Group leaders receive supervision from SS, a certified trainer in both interventions that comprise WPJ. Supervision sessions for the first wave of groups lasted 60-120 minutes, depending on the experience and requirements of therapists. The frequency and duration of supervision were reduced to 60 minutes biweekly thereafter. Supervision of the first 2 treatment groups was conducted separately by site. Group supervision, that is, 3 sites together, was planned from the beginning of the third group. All supervision took place via electronic platforms.

Table 2. Well Parent Japan session content.
SessionContentSession function
1Orientation to the program: What is ADHDa, part 1Psychoeducation
2Stress management, relaxation trainingMothers emotional health
3Cognitive restructuringMothers emotional health
4Problem solvingMothers emotional health
5Communication skillsMothers emotional health
6What is ADHD, part 2; Recruiting attention, positive communication, praisePsychoeducation; New Forest Parenting
7Zone of proximal development, choices, clear messages, countdowns, using a timerNew Forest Parenting Programme
8Review of session 7 skills, use of playNew Forest Parenting Programme
9House rules, routine, boundaries, reward, and punishmentNew Forest Parenting Programme
10Review of session 9, review of ADHD symptomsNew Forest Parenting Programme
11Temper tantrums (time out, quiet time), anticipating, avoiding conflictNew Forest Parenting Programme
12Emotion and language, child relaxationNew Forest Parenting Programme
13Social stories, mindfulness, wrap up sessionNew Forest Parenting Programme

aADHD: attention-deficit/hyperactivity disorder.

Arm 2: TAU

TAU within the context of this trial may consist of many forms of intervention, including the following: medical and psychological examinations, pharmacological treatment, ADHD psychoeducation and parenting guidance, psychological counseling, play therapy for the child, group-based cognitive training for the child, telephone counseling for parents and teachers, and parent and teacher conferences or anything deemed clinically necessary. Mothers in the TAU arm had no contact with the research team from randomization until the treatment group (arm 1) completed the 13-week WPJ program. At this time, they attended a second laboratory assessment session with their child and completed all questionnaires. They completed the questionnaires again 3 months later. Site principal investigators will review and report the treatment options provided to all participating families (WPJ and TAU groups) through the referring hospitals during the trial period. This information will be included in the primary trial paper. The treatment group parents are given a 1000-yen (US $8.5) voucher per intervention session attended to help cover travel costs. All parents received a 2000-yen (US $17) voucher for the prelaboratory and postlaboratory assessment sessions and a further 1000-yen (US $8.5) voucher for the third cost-effectiveness interview. Teachers were given a 1000-yen (US $8.5) voucher each time they filled out the study questionnaires.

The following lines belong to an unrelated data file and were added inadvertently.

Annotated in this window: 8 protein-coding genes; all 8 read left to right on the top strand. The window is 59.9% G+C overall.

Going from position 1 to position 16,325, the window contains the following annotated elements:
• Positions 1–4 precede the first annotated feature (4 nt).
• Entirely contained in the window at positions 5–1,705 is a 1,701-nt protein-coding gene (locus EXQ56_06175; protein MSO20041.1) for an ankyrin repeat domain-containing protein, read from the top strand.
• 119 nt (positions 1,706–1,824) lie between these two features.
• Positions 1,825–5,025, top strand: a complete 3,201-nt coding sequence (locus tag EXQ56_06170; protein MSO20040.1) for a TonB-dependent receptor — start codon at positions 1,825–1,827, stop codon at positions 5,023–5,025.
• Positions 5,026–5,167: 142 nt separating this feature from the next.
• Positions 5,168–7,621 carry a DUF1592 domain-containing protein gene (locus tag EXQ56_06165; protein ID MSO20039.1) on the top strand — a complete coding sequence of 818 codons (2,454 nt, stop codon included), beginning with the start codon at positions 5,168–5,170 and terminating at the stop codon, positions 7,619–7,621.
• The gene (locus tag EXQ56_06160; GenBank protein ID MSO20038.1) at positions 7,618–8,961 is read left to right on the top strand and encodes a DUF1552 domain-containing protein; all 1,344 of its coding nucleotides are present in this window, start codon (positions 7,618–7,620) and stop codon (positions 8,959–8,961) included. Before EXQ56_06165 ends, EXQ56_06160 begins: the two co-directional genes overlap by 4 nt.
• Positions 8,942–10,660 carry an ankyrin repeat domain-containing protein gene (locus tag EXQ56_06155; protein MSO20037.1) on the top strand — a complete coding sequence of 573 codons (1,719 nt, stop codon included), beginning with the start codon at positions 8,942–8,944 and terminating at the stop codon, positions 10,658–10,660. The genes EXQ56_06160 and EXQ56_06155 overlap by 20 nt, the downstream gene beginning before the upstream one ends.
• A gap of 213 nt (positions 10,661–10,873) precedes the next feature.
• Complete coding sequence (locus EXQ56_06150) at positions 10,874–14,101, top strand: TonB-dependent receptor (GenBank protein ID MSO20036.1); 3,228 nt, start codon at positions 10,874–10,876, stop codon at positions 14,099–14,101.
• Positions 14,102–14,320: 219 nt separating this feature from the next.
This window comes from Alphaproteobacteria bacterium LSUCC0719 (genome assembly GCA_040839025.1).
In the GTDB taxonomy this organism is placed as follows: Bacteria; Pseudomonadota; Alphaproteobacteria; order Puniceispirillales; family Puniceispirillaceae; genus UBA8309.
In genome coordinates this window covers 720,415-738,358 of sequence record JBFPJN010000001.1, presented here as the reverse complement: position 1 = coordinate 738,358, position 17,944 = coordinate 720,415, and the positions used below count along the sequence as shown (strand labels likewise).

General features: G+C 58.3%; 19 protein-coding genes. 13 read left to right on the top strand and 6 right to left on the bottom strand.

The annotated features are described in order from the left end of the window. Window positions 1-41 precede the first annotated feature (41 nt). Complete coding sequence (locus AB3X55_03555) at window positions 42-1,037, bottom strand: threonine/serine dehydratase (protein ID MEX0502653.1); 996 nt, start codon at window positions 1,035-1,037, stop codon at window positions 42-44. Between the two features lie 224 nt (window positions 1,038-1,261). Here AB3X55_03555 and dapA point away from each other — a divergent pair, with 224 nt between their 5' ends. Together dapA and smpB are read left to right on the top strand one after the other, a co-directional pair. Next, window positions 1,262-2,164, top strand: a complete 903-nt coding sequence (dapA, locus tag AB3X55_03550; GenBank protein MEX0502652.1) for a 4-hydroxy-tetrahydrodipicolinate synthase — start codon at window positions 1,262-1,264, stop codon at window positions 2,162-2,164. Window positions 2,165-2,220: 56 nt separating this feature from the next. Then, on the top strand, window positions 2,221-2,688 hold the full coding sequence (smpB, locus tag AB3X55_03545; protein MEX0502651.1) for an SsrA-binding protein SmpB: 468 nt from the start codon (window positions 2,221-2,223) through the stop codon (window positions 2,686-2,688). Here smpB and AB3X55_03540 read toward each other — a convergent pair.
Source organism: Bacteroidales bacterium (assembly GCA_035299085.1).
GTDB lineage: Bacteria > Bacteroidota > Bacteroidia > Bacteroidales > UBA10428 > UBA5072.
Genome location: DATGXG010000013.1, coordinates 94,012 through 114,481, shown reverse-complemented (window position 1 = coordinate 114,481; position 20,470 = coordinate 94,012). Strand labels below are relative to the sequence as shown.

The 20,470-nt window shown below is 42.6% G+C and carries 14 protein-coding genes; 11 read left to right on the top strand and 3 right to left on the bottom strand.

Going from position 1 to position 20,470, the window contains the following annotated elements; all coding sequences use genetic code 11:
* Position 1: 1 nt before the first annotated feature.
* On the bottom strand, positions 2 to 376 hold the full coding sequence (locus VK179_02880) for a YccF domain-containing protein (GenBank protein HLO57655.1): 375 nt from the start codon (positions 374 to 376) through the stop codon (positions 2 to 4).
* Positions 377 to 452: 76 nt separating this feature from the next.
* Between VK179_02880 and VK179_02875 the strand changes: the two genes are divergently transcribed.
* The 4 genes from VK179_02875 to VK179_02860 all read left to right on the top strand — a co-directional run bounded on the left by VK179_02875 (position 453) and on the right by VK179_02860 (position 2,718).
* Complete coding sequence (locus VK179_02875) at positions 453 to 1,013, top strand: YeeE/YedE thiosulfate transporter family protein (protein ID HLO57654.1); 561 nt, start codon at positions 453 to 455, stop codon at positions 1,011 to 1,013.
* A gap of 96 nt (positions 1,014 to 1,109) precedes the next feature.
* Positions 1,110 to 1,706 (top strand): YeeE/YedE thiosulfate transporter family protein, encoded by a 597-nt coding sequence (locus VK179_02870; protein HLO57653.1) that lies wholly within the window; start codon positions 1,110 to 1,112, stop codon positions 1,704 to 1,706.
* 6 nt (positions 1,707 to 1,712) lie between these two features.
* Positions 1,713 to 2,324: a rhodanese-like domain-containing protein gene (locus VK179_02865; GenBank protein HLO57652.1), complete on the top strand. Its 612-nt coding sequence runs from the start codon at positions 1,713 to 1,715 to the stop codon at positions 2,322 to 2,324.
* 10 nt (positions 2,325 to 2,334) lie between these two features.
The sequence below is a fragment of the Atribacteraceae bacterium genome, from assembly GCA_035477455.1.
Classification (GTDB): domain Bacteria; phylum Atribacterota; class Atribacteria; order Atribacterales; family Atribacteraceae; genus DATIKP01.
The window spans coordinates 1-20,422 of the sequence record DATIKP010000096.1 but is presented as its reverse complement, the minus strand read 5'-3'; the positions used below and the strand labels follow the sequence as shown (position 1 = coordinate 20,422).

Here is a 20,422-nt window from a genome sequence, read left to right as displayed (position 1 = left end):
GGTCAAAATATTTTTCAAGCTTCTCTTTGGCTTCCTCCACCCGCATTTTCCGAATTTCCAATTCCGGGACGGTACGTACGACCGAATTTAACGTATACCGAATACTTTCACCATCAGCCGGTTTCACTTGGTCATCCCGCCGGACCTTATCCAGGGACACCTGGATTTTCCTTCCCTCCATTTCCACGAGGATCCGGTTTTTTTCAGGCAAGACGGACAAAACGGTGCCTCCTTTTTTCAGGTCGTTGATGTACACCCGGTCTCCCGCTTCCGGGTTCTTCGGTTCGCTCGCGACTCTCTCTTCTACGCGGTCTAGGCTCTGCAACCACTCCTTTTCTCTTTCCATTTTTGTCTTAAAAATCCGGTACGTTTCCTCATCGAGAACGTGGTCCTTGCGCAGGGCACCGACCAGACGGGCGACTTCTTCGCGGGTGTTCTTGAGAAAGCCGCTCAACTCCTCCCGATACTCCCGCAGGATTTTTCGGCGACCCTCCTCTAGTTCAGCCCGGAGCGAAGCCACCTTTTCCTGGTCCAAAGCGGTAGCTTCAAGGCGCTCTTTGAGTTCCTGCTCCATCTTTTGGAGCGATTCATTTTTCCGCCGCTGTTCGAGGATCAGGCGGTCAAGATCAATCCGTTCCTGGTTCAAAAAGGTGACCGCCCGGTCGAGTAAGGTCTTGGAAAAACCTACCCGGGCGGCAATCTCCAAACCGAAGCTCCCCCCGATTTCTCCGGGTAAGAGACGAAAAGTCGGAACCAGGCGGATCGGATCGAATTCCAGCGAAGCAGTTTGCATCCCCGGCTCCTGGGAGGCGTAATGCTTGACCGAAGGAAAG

Diagnostic Measures

At baseline, autistic traits in the children were measured using the Autism-Spectrum Quotient [25]. This measure has excellent psychometric properties [26] and has been translated into Japanese and evaluated in both children [27] and adults [28]. The participating mothers’ ADHD traits are assessed using the Conners Adult ADHD Rating Scale [29] to better quantify the sample. The Japanese version of the scale has good psychometric properties [30].

Outcome Measures

Some of the measures (ie, the Vanderbilt Assessment Scale-Parent and Teacher, Parenting Sense of Competence Scale, Parental Locus of Control Scale, Family Strain Index, and Impairment Rating Scale) were translated into Japanese by the first author (SS) and independently back-translated by 2 bilingual US trained counseling psychologists.

The primary outcome measure was the mother’s reported parent domain parenting stress. This was assessed using the 78-item Japanese language version of the Parenting Stress Index [23]. The Parenting Stress Index assesses perceived stress in the parent-child dyad and yields the parent domain (sources of stress related to parent characteristics) and child domain stress (sources of stress related to child characteristics) scores and total stress score. The Japanese version of this measure has good psychometric properties [24].

Secondary outcome measures include parent and teacher ratings of the child’s behavior and mothers’ self-reports of their parenting style, competence, locus of control, family strain, mood, and objective measures of parent-child relationship quality. The measures are listed in Table 3.

All outcome measures, except for relationship quality, are administered at baseline, post treatment (week 14), and at the 3-month follow-up (week 26). Relationship quality measures are assessed at baseline and week 14 only. Teachers, but not parents, are blinded (probably) to parents’ group membership; that is, parents are asked not to discuss their group assignment with the child’s teacher.

Table 3. Primary and secondary outcomes, measures, and raters.

Parent domain stressParent Stress IndexMother

Child behavior

ADHDa symptomsSwanson, Nolan, and Pelham ScaleMother and teacher

ImpairmentImpairment Rating ScaleMother

OtherVanderbilt Assessment ScaleMother and teacher

Parenting practices or attitudes

Management practicesParenting ScaleMother

Locus of controlParental Locus of ControlMother

Sense of competenceParenting Sense of CompetenceMother

Emotional well-being

DepressionBeck Depression Inventory-2Mother